WASHINGTON—Tire recycling continued as a major industry topic in 2008, with product innovations and company buyouts competing for attention with environmental controversies.
Some of the biggest recycling news of the year came out of Canada in August. After 15 years with no scrap tire laws in place, the Ontario Ministry of the Environment directed Waste Diversion Ontario, the non-profit provincial corporation charged with creating and administering recycling programs, to create a plan for recycling the 12 million scrap tires generated annually in Ontario.
The program should place a priority on higher-end uses for tires wherever possible and shun landfill disposal or incineration except when other uses are unavailable, said Ontario Environment Minister John Gerretsen.
The Rubber Association of Canada pledged to work with the ministry to make the program work. Many Ontario tire dealers—who charged customers $2 to $5 each on their own to handle used tires and sold many of those tires to tire-derived fuel (TDF) users in the U.S.—reportedly disliked the proposal, holding that the non-government system already works well.
Other tire recycling news included:
* Environmental secretaries from 10 U.S. and Mexican border states signed in August the Tire Initiative Letter of Understanding, in which they pledged to implement scrap tire pile prevention procedures and eliminate existing tire piles.
* Two major tire piles—the Kirby's Tire Recycling Inc. site near Sycamore, Ohio, and the Starr pile near Williamsport, Pa.—were declared clean by their respective state environmental agencies.
The Kirby site, which at its peak had an estimated 25 million tires, took nine years and $32 million to clean up, including complications from a devastating fire in August 1999. The Starr site, which once had 6 million tires, took 21 years and an undisclosed amount of money to clean up.
* The federal Environmental Protection Agency (EPA) tried to sock several tire dealers in Wisconsin and northern Illinois for tire fire cleanup costs. The EPA sent letters in July to 37 entities, including tire dealers, other businesses and even the state of Wisconsin. The agency claimed they were responsible under Superfund laws to repay the EPA the $1.04 million it spent to clean up contaminated water after a 2005 tire pile fire in Watertown, Wis. All those entities, the EPA said, were responsible because they contributed tires to the site.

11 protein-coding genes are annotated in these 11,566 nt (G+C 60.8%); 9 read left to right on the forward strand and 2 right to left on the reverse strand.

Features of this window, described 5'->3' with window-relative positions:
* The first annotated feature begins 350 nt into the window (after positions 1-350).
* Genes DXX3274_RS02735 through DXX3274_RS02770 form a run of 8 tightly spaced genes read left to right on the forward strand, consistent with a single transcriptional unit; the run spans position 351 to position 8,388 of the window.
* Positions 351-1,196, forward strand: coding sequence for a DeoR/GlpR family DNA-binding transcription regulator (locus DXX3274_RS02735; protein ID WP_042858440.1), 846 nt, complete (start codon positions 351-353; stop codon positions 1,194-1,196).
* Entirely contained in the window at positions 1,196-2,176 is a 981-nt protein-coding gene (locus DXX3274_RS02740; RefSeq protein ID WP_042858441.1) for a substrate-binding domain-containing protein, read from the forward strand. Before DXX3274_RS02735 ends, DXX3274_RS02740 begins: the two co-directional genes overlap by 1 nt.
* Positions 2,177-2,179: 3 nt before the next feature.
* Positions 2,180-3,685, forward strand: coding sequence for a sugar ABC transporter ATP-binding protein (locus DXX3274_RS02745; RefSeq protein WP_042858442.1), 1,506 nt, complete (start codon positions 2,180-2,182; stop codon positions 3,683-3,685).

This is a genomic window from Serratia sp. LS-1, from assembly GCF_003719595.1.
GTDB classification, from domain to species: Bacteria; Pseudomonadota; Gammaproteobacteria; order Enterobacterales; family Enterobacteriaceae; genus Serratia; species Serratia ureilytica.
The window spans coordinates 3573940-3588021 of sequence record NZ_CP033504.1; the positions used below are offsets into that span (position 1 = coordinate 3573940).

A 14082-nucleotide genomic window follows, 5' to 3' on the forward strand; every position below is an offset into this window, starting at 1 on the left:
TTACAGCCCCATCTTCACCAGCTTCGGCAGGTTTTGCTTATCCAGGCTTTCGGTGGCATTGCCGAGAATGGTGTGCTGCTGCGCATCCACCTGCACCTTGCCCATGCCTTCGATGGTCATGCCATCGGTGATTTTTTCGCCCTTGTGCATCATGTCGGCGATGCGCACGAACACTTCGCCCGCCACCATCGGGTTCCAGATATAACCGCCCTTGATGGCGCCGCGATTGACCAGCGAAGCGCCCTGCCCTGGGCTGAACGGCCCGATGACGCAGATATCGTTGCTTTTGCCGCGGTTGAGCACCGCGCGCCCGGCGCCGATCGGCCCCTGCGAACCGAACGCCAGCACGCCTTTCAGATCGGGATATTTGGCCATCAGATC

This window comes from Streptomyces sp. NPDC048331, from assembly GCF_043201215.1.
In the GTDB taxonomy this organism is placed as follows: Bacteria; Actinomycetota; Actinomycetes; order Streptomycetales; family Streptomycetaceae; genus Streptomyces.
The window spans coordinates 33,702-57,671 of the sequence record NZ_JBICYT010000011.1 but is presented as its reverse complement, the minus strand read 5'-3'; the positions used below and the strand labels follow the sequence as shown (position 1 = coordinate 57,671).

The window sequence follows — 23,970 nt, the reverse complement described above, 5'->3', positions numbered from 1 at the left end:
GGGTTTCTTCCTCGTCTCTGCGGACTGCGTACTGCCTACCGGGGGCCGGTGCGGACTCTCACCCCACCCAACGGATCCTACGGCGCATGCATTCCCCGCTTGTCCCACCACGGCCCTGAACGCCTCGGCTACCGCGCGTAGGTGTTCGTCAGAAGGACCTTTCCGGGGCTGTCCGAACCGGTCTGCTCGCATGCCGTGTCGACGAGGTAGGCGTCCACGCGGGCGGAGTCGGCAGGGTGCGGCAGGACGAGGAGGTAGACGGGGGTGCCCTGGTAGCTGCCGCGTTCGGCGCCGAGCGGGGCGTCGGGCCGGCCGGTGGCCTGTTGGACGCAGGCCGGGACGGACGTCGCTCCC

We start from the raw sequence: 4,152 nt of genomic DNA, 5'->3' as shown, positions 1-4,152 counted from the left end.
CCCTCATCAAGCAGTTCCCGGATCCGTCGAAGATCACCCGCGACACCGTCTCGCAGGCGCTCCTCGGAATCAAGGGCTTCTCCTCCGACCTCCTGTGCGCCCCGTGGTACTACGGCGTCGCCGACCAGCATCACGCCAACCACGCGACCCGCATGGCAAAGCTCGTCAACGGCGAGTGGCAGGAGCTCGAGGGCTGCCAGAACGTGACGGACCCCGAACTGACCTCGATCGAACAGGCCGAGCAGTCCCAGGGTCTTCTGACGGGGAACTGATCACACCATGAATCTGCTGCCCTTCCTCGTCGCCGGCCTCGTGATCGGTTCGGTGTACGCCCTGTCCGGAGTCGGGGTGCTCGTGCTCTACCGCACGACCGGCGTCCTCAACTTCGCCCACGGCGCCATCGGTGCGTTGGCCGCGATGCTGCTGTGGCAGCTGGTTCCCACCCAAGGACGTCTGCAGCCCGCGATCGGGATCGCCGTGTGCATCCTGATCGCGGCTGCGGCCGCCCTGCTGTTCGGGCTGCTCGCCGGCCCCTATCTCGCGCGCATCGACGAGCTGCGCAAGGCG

* Jerold Brannon, owner of Brannon Tire in Stockton, Calif., vowed in April to fight citations from the San Joaquin district attorney's office. The D.A. claimed Brannon had not followed state regulations regarding scrap tire storage and proposed more than $300,000 in fines.
* Companies announced plans to beef up their recycling efforts. Michelin North America Inc., for example, collaborated with the MTC Federal Credit Union to open a community recycling center in Ardmore, Okla., near Michelin's tire plant there.
* RDH Reclaim Co., a unit of RDH Tire & Retread Co., in April opened a 50,000-sq.-ft. rubber recycling plant in Cleveland, N.C.
* In September, Liberty Tire Services of Ohio L.L.C. bought the Iowa and Minnesota tire processing operations of GreenMan Technologies Inc. for more than $26 million. GreenMan decided to sell that business to concentrate on its other divisions—Welch Products Inc. in Des Moines, Iowa, and GreenMan Renewable Fuel and Alternative Energy Inc.
* At least one tire recycling firm fell apart amid charges of fraud. In August, a Detroit federal appeals court judge froze the assets of Encore Associated Leasing L.L.C. and of Encore President Paul Merklinger and his son Brian. The U.S. Securities and Exchange Commission had filed suit in the Detroit court, charging Paul Merklinger with swindling five investors out of at least $7.2 million by promising nonexistent profits through the leasing and operation of bogus tire shredding technology.
* Allegations flew regarding the safety of certain tire recycling technologies. Environment and Human Health Inc. (EHHI), a Connecticut-based, non-profit environmental policy analysis group, issued a study calling for a moratorium on the use of recycled rubber playground and athletic turf. EHHI based its conclusion on limited testing that showed low levels of metals and organic compounds can leach from tire rubber.
The report caused several state legislatures to consider enacting such a moratorium or placing other limits on recycled rubber turf.
In response to EHHI, the Rubber Manufacturers Association commissioned its own study. That report, issued in August, concluded that playgrounds and athletic fields made from recycled tires don't present any harm to humans or the environment.
* Anne Evans, founder of EER Ltd. and TYRES 2000 Ltd., was named district director for Connecticut of the U.S. Commerce Department's Commercial Service, which assists firms that want to export their products.